Blog central for Nicholas Torbin Bergquist, alias Tori Bergquist, alias Camazotz the Death Bat, Doctor Futurity and other less suitable appelations! About all things gaming, films, fiction, archaeology, physics, astronomy, philosophy, music, writing, self-publishing,and an unhealthy obsession with Apocalyptica and Survival Horror. Warning! Existentialism Ahead.
Monday, March 17, 2014
13 Days of 13th Age VII: The Rescue of Princess Fatana
Usually on this Saturday night I run bi-weekly Pathfinder game, but the principle host had to cancel so instead I opted to run a one-shot intro game to 13th Age at the FLGS. I got three energetic players which made for a great single night session. I designed the game for some 3rd level characters to help show off the interesting differences of 13th Age that aren't always so obvious a level 1. The group had Ithilia the half-elf ranger who was raised by owlbears, Brennis the human barbarian who is the bastard son of the queen of Naminthia, and Brelliard the Bard, who has perfect hair, always. Perfect.
The scenario, in outline, lies below:
The Rescue of Princess Fatana
The adventurers are all employed by the king, Padishah Xanethes Ismulin, of Naminthia to take care of his daughter, Fatana. She has been committed to a wedding with the Al'Jirian prince Ramadus of the great city Dangkhari across the Bloodsea on the eastern continent of southern Takkai.
(in last night's tale the ranger had been her loyal bodyguard for years, the barbarian was given special retainer by the queen, Malekeh Afirin who is actually his mother, and the bard was the princess's teacher of languages and cultural liaison).
The ship which carried the princess across the sea was the great galleon Burning Sky, captained by the reliable but always intoxicated Captain Golvaram Durnos, a man of mixed Naminthian and Cretean descent. On the night that they reach the shoreline of Al'Jhira, the ship finds itself along a desolate stretch of coast about six hundred miles north of Dangkhari. The region is safe to navigate, safer than a direct sea approach to the great city in the captain's estimation. Then...disaster strikes!
The ship comes under attack by something hideous...a great mass of darkness from which immense tentacles emerge drops from the sky and cracks the ship in two. A lucky adventurer (roll 11+ on D20) might have wandered topdeck in time to see two things: a girl, one of the ship's scullery maids, up front at the prow performing a dark ritual in the robes of an unknown cult. She invokes "in the name of S'Groth, I command thee to descend upon this vessel and render it in twain!" and that's exactly what it does. The adventurer(s) who happened to wander top deck could also make a DC15 wisdom check (perception) to notice that the ship's dinghies are already missing.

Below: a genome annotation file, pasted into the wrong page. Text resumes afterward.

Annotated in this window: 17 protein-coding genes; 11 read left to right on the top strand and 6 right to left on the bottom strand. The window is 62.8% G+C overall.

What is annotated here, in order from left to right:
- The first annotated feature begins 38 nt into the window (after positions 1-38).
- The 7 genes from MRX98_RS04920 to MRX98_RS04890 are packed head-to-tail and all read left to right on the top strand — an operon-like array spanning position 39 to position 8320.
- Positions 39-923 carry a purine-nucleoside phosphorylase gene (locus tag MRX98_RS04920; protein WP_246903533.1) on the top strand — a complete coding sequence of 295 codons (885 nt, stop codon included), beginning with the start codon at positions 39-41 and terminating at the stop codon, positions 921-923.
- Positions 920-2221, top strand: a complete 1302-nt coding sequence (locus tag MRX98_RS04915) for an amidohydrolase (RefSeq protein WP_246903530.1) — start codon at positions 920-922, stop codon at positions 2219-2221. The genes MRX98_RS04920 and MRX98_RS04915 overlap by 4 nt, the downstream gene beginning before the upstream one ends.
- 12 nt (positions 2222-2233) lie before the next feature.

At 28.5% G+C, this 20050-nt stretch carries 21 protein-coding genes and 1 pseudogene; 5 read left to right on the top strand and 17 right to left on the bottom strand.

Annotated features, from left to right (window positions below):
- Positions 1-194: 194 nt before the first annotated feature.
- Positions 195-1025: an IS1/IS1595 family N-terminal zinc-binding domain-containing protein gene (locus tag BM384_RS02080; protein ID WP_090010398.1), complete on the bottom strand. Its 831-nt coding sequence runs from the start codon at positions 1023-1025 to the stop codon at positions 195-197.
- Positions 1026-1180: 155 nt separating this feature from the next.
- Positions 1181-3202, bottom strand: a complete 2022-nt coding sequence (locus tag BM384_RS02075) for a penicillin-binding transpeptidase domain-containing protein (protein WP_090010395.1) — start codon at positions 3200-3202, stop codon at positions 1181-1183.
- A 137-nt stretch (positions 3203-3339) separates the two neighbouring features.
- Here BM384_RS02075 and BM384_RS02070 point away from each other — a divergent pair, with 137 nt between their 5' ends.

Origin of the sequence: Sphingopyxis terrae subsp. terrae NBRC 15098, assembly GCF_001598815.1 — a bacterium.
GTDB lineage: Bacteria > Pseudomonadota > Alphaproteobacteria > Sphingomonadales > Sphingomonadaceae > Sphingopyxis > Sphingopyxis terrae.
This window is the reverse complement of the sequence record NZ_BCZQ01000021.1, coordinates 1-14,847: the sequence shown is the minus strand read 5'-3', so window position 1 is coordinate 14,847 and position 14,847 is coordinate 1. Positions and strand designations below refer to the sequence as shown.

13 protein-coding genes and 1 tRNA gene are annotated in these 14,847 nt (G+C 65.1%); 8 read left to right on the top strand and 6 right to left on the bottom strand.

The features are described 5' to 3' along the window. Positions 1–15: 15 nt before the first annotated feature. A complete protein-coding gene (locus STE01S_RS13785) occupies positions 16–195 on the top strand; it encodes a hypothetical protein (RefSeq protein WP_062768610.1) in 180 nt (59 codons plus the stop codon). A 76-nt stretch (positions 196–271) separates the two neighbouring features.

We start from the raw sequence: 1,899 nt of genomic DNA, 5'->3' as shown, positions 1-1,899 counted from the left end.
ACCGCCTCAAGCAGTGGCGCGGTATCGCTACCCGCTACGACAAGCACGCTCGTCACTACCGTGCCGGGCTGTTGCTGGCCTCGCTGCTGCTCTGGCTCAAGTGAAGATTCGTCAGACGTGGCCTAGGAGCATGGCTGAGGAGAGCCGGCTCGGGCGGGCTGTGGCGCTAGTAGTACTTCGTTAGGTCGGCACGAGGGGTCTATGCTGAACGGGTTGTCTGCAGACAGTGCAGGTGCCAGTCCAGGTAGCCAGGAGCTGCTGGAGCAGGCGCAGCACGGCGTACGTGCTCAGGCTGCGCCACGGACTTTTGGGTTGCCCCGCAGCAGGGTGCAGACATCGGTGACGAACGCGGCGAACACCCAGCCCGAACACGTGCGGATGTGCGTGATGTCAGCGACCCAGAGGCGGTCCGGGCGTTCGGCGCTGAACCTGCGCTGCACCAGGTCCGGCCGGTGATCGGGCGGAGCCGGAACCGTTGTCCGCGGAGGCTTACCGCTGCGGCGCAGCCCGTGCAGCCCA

Either way, in seconds the ship is sundered...the visage of a green dragon swoops down and grabs the priestess off the deck, whisking her away to safety. Not good. If anyone inquires about finding the princess in all this, they will discover that her room appears to be empty and ransacked...
Although you could start the game from Naminthia, I had to keep this one focused so the adventure didn't turn into a campaign, and the game properly started with everyone washing up on shore and recalling in vivid detail the horrors of what befell the Burning Sky. Everyone can make a DC10 CON check to see who's conscious at the start. Aside from the adventurers, a number of sailors have washed ashore, many drowned. Also, the Captain who appears to be unconscious, and the captain's loyal quartermaster, the minotaur named Bull. (Captain is a very generic level 3 dude, see page 254 in the core book for baseline stats). But there's a problem: hideous beasts are ravenously grabbing up and devouring any sailors who look alive!
There will be three of these hideous beasts plus one more for every two players over three you have in the group called addanc (from Book of Beasts: Monsters of the Great Druid by Jon Brazer Enterprises) or substitute dire bears from the core book and reskin them accordingly. The addanc are a salt water variant that thrive at the river mouths of the many outlets along the coast of this rocky, mountainous stretch of shore. They favor moving targets due to their crocodillian natures, seeking to devour and rend flesh, then regurgitate the bones for use in making their charnel dams at the entrances to their river mouth lairs. Fight is on!
After the battle, the PCs hopefully saved the captain and/or Bull. if they didn't then they find the 1st Mate Atag Humaris alive as well, shaken up but okay. One or more will point out that they are all dead men if they don't find the princess alive; the prince of Al'Jhira will surely kill them for losing his bride, assuming that the Padishah of Naminthia doesn't do the same for losing his daughter.